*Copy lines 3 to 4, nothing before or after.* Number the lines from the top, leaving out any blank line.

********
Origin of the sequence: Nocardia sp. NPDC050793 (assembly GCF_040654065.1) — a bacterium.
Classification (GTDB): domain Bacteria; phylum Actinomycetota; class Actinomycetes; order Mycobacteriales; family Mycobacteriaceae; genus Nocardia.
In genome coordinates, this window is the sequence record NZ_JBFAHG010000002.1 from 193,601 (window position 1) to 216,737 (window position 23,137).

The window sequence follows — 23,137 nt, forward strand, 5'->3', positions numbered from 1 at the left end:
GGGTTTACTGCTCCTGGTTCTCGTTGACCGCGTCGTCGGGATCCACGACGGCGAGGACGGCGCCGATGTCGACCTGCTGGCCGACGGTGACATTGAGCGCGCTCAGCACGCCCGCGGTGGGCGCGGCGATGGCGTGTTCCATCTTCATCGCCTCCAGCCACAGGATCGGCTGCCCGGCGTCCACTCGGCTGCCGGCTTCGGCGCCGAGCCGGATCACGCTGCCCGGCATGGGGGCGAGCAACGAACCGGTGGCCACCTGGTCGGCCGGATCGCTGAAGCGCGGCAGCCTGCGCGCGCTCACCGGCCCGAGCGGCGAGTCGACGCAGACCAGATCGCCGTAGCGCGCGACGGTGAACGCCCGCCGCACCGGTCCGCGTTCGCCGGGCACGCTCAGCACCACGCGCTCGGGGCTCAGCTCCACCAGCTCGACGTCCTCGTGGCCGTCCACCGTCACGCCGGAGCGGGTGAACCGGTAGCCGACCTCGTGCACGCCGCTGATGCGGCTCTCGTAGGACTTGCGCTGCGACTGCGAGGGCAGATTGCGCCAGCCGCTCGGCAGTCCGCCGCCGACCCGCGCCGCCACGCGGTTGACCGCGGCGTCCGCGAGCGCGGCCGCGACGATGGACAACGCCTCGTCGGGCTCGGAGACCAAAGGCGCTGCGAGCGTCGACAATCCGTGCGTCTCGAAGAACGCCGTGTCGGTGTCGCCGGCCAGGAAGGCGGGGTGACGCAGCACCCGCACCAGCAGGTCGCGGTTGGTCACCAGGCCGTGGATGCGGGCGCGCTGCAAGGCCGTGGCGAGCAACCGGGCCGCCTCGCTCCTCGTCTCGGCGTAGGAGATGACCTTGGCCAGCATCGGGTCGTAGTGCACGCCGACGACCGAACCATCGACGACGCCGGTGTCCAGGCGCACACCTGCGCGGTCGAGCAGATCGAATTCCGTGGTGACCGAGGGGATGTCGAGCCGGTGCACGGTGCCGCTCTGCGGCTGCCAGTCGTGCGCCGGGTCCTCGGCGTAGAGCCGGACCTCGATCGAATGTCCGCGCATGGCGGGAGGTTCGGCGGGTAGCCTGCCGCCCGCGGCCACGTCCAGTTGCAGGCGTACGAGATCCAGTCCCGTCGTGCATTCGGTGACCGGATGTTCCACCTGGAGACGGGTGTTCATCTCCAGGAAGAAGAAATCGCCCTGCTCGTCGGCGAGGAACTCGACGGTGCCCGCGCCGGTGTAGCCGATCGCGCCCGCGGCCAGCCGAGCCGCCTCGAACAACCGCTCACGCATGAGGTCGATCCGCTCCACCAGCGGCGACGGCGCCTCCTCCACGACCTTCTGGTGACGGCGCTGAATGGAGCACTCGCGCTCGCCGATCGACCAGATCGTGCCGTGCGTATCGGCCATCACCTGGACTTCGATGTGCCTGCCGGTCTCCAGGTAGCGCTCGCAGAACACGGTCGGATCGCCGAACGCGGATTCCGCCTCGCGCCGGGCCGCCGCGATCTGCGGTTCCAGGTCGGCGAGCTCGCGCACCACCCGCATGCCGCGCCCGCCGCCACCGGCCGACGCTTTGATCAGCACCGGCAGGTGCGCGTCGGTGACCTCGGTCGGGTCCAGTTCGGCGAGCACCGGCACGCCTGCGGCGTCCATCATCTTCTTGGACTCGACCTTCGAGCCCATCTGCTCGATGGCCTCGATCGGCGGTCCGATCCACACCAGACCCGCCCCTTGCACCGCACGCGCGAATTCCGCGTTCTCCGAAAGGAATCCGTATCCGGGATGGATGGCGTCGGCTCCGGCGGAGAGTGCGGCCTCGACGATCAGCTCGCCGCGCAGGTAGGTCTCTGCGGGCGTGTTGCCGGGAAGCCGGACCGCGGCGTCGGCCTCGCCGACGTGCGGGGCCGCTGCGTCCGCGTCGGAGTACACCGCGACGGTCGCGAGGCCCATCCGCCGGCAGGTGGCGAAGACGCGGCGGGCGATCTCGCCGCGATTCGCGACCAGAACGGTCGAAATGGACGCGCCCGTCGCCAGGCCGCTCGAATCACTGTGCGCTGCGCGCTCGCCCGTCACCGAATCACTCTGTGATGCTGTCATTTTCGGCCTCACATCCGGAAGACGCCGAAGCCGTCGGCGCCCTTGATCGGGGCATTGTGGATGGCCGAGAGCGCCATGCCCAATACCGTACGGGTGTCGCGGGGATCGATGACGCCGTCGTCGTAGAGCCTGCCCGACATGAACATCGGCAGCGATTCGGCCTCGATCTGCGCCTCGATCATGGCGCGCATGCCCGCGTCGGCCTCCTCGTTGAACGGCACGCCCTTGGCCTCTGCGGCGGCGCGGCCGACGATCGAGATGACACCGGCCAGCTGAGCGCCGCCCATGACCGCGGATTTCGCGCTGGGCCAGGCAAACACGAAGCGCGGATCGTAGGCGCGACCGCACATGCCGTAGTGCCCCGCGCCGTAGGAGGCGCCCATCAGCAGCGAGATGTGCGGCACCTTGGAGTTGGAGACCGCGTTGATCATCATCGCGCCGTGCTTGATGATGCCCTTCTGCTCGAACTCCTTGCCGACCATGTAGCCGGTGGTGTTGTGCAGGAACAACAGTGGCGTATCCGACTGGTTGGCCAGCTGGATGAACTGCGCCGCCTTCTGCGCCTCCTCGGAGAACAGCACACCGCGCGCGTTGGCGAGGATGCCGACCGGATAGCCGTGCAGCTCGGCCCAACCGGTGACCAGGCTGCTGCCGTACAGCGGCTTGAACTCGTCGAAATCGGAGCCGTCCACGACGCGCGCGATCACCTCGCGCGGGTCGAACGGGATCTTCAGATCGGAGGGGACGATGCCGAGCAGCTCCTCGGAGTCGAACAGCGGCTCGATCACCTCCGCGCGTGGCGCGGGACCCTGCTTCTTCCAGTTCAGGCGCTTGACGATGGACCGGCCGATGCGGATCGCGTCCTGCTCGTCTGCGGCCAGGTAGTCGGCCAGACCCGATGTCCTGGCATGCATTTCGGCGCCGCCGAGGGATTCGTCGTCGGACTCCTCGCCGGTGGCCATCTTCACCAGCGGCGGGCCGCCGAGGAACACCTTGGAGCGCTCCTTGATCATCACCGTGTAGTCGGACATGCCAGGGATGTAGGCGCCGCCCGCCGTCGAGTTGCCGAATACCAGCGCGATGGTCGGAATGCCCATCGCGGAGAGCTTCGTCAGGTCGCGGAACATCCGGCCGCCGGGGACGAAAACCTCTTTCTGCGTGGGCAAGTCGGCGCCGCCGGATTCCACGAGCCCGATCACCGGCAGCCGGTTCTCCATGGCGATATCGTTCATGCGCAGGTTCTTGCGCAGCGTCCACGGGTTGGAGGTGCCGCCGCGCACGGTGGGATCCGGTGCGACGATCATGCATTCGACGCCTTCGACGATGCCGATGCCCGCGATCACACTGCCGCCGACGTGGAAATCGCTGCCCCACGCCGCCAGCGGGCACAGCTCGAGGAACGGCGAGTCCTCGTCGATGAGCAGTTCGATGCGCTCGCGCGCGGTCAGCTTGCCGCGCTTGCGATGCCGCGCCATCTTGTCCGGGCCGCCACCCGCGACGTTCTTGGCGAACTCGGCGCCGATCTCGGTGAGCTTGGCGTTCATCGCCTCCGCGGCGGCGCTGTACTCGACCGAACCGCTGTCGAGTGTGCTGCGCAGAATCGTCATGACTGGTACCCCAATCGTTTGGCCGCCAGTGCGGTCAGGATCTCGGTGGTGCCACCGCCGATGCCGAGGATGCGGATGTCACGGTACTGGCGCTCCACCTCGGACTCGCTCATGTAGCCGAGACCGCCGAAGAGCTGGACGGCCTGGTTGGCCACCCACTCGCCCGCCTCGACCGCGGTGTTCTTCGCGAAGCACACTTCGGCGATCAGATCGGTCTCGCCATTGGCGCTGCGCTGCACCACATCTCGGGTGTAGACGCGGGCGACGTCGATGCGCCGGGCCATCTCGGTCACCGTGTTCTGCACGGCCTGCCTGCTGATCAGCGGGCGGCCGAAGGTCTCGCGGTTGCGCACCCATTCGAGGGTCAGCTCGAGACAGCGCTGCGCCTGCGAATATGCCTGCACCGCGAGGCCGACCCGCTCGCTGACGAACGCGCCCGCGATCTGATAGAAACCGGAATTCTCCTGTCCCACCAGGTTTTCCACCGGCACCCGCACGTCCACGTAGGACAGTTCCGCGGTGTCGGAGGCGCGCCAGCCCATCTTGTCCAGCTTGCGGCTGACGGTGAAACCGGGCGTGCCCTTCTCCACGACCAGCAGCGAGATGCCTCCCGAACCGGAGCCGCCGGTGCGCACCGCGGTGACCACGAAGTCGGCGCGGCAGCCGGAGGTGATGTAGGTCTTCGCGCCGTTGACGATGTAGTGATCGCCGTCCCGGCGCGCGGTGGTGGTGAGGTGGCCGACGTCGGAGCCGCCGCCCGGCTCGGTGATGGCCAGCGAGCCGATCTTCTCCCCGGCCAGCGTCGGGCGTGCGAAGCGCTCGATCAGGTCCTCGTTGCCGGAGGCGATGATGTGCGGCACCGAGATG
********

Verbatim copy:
In genome coordinates, this window is the sequence record NZ_JBFAHG010000002.1 from 193,601 (window position 1) to 216,737 (window position 23,137).

The window sequence follows — 23,137 nt, forward strand, 5'->3', positions numbered from 1 at the left end: